For the purpose of the conversation, the BC Ministry proposed a sixth principle: sustainability (BC Ministry of Health, 2008). This was controversial, seen by some to threaten the founding principles, especially with regard to the potential for privatization (portrayed as a hidden agenda) (Smith, 2007), while others supported the need to formally recognize sustainability, most notably the BC Medical Association, closely reflecting the position of the Canadian Medical Association (“BC Physicians,” 2007). However, neither the BC Medical Association nor Canadian Medical Association positions resonate among all physicians, witnessed by the emergence of Canadian Doctors for Medicare, a nationwide organization that defends the system's public sector character (Canadian Doctors for Medicare, 2008). The Canadian Centre for Policy Alternatives is also active in the debate, arguing that government projections for rising healthcare costs are based on faulty assumptions, noting that demographic change is only a small cost driver and that inflation and population growth are the more dominant forces along with increasing technology costs. The Canadian Centre for Policy Alternatives observes that the cost of dying is high (a third to a half of a person's healthcare expenses in the final year of life) and that increases in prescription drug prices and a shift toward expensive drugs largely explain the growth in drug expenditures that are not accompanied by improved healthcare outcomes. They advocate that “cost efficiencies could be gained through a national pharmacare program,” that greater use of palliative care and “advanced health directives” would reduce the costs of dying, and that more thorough health technology assessment would ensure benefits more in line with costs (Lee, 2006). While international comparisons of health sector efficiency are problematic because of varying methods and assumptions, Canada ranked 5th of 24 OECD (Organization for Economic Cooperation and Development) countries in a 4-year pooled analysis while the United States ranked 13th (Raty & Luoma, 2005). While both countries are considered “technically efficient,” both incur relatively high expenditure on health systems (Liu et al., 2006). Clearly, there is a lot of room for improvement.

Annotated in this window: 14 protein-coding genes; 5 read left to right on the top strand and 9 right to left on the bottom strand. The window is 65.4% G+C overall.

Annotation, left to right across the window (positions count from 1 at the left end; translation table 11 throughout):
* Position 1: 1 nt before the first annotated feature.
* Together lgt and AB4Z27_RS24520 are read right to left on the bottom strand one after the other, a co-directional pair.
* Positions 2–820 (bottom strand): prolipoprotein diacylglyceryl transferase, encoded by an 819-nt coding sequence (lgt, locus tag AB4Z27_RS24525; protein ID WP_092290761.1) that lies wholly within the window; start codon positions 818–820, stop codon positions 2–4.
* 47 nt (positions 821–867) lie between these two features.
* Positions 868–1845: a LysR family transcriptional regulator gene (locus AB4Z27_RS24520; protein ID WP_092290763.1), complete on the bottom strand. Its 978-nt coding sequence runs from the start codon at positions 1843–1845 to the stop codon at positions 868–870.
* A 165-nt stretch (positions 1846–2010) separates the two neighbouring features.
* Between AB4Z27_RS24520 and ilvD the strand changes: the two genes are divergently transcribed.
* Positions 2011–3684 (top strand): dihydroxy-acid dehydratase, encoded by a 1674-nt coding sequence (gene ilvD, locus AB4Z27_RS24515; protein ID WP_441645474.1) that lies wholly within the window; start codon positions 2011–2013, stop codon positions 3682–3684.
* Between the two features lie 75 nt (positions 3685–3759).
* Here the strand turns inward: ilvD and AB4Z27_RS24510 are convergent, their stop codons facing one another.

Health promotion and preventive medicine
To the extent that health systems fail, especially with regard to addressing priority needs with equity (universality, accessibility, and affordability), this most often results from failing to deliver for groups lacking power or recognition (White & Nanan, 2008). However, when engaged in public debate about healthcare, as a society Canada tends to focus on high-cost items that preoccupy institutional administrators, often overlooking the fundamentals that preserve health: healthy environments and workplaces, primary prevention (eg, nutrition education, immunization, antenatal care, physical activity, and smoking prevention), and social policies (affecting literacy, employment, crime, housing quality, and community well-being). These are the “upstream factors.” Society also has become so preoccupied with acute care issues, which are crisis-prone and often glamorized, forgetting not only the upstream factors but even downstream ones (eg, long-term care, home care) whose availability determines the speed with which acute care patients may move on to more appropriate levels of care.
It is, therefore, timely to reexamine what services should be core or essential, to reconsider what is indeed “medically necessary” with emphasis on the more vulnerable (eg, dental care for children and the elderly) provisions for new parents (eg, maternity leave and child care), and to expand drug-benefit eligibility criteria.
In addition, there is a need throughout Canada to strengthen the response to the surging chronic disease burden. The international literature indicates that much of this burden is preventable by acting on modifiable behaviors (eg, smoking, fitness, and weight control) and that about half of those who do develop these conditions can be prevented from progressing through more rigorous attention to secondary prevention (eg, blood pressure screening and glucose monitoring for persons with diabetes).